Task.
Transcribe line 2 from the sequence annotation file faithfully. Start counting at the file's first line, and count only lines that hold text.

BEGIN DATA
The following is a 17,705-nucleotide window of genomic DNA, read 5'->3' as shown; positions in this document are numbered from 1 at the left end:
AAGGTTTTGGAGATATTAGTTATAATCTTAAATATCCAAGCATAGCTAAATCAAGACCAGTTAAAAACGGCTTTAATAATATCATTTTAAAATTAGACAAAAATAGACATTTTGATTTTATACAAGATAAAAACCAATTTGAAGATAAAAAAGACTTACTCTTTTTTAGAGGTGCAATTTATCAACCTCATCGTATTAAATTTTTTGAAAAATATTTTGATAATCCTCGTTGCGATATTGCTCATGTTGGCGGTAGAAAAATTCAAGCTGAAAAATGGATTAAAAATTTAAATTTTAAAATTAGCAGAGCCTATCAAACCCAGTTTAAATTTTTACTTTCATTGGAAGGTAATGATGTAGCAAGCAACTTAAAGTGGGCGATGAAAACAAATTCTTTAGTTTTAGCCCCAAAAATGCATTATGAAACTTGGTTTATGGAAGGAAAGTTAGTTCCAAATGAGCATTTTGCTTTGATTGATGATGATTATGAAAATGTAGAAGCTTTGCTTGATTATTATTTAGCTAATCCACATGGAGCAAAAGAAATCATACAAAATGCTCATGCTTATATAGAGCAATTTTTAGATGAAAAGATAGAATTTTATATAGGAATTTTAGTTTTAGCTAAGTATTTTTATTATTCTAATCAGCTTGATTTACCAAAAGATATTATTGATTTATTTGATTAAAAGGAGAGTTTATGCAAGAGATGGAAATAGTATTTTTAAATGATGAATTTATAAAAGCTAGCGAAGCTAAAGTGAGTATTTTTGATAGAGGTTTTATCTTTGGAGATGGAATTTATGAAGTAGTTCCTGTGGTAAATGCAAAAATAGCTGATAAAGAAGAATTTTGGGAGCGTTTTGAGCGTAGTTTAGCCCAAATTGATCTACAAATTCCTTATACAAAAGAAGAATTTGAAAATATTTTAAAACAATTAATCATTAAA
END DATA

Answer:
AAGGTTTTGGAGATATTAGTTATAATCTTAAATATCCAAGCATAGCTAAATCAAGACCAGTTAAAAACGGCTTTAATAATATCATTTTAAAATTAGACAAAAATAGACATTTTGATTTTATACAAGATAAAAACCAATTTGAAGATAAAAAAGACTTACTCTTTTTTAGAGGTGCAATTTATCAACCTCATCGTATTAAATTTTTTGAAAAATATTTTGATAATCCTCGTTGCGATATTGCTCATGTTGGCGGTAGAAAAATTCAAGCTGAAAAATGGATTAAAAATTTAAATTTTAAAATTAGCAGAGCCTATCAAACCCAGTTTAAATTTTTACTTTCATTGGAAGGTAATGATGTAGCAAGCAACTTAAAGTGGGCGATGAAAACAAATTCTTTAGTTTTAGCCCCAAAAATGCATTATGAAACTTGGTTTATGGAAGGAAAGTTAGTTCCAAATGAGCATTTTGCTTTGATTGATGATGATTATGAAAATGTAGAAGCTTTGCTTGATTATTATTTAGCTAATCCACATGGAGCAAAAGAAATCATACAAAATGCTCATGCTTATATAGAGCAATTTTTAGATGAAAAGATAGAATTTTATATAGGAATTTTAGTTTTAGCTAAGTATTTTTATTATTCTAATCAGCTTGATTTACCAAAAGATATTATTGATTTATTTGATTAAAAGGAGAGTTTATGCAAGAGATGGAAATAGTATTTTTAAATGATGAATTTATAAAAGCTAGCGAAGCTAAAGTGAGTATTTTTGATAGAGGTTTTATCTTTGGAGATGGAATTTATGAAGTAGTTCCTGTGGTAAATGCAAAAATAGCTGATAAAGAAGAATTTTGGGAGCGTTTTGAGCGTAGTTTAGCCCAAATTGATCTACAAATTCCTTATACAAAAGAAGAATTTGAAAATATTTTAAAACAATTAATCATTAAA